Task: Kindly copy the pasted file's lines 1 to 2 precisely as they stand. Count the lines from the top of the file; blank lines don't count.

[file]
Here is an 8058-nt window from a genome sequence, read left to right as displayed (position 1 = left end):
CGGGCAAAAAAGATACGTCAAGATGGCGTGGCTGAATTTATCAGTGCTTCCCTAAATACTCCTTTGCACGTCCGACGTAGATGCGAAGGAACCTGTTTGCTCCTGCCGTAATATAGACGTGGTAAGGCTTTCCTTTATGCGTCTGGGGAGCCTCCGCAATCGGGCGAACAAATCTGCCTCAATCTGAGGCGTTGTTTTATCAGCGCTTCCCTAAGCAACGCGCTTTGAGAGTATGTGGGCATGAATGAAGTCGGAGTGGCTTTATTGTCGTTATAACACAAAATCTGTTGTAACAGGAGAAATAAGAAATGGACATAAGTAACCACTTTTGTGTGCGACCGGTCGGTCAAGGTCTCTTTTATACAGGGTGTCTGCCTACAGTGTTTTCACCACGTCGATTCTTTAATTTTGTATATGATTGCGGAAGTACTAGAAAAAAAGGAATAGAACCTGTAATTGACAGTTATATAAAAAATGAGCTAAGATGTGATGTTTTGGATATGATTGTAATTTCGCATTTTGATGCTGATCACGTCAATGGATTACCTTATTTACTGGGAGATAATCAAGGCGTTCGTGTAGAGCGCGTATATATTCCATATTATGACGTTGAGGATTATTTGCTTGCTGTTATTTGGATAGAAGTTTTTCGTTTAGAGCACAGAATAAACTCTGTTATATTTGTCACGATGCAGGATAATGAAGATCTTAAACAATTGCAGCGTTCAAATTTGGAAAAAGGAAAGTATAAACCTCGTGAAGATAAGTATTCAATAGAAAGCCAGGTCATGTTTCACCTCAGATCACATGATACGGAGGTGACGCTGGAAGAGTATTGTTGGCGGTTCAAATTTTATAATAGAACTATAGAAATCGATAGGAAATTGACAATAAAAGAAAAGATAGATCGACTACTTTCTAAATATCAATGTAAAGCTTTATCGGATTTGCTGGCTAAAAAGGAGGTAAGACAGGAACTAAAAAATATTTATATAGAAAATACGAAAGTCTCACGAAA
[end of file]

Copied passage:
Here is an 8058-nt window from a genome sequence, read left to right as displayed (position 1 = left end):
CGGGCAAAAAAGATACGTCAAGATGGCGTGGCTGAATTTATCAGTGCTTCCCTAAATACTCCTTTGCACGTCCGACGTAGATGCGAAGGAACCTGTTTGCTCCTGCCGTAATATAGACGTGGTAAGGCTTTCCTTTATGCGTCTGGGGAGCCTCCGCAATCGGGCGAACAAATCTGCCTCAATCTGAGGCGTTGTTTTATCAGCGCTTCCCTAAGCAACGCGCTTTGAGAGTATGTGGGCATGAATGAAGTCGGAGTGGCTTTATTGTCGTTATAACACAAAATCTGTTGTAACAGGAGAAATAAGAAATGGACATAAGTAACCACTTTTGTGTGCGACCGGTCGGTCAAGGTCTCTTTTATACAGGGTGTCTGCCTACAGTGTTTTCACCACGTCGATTCTTTAATTTTGTATATGATTGCGGAAGTACTAGAAAAAAAGGAATAGAACCTGTAATTGACAGTTATATAAAAAATGAGCTAAGATGTGATGTTTTGGATATGATTGTAATTTCGCATTTTGATGCTGATCACGTCAATGGATTACCTTATTTACTGGGAGATAATCAAGGCGTTCGTGTAGAGCGCGTATATATTCCATATTATGACGTTGAGGATTATTTGCTTGCTGTTATTTGGATAGAAGTTTTTCGTTTAGAGCACAGAATAAACTCTGTTATATTTGTCACGATGCAGGATAATGAAGATCTTAAACAATTGCAGCGTTCAAATTTGGAAAAAGGAAAGTATAAACCTCGTGAAGATAAGTATTCAATAGAAAGCCAGGTCATGTTTCACCTCAGATCACATGATACGGAGGTGACGCTGGAAGAGTATTGTTGGCGGTTCAAATTTTATAATAGAACTATAGAAATCGATAGGAAATTGACAATAAAAGAAAAGATAGATCGACTACTTTCTAAATATCAATGTAAAGCTTTATCGGATTTGCTGGCTAAAAAGGAGGTAAGACAGGAACTAAAAAATATTTATATAGAAAATACGAAAGTCTCACGAAA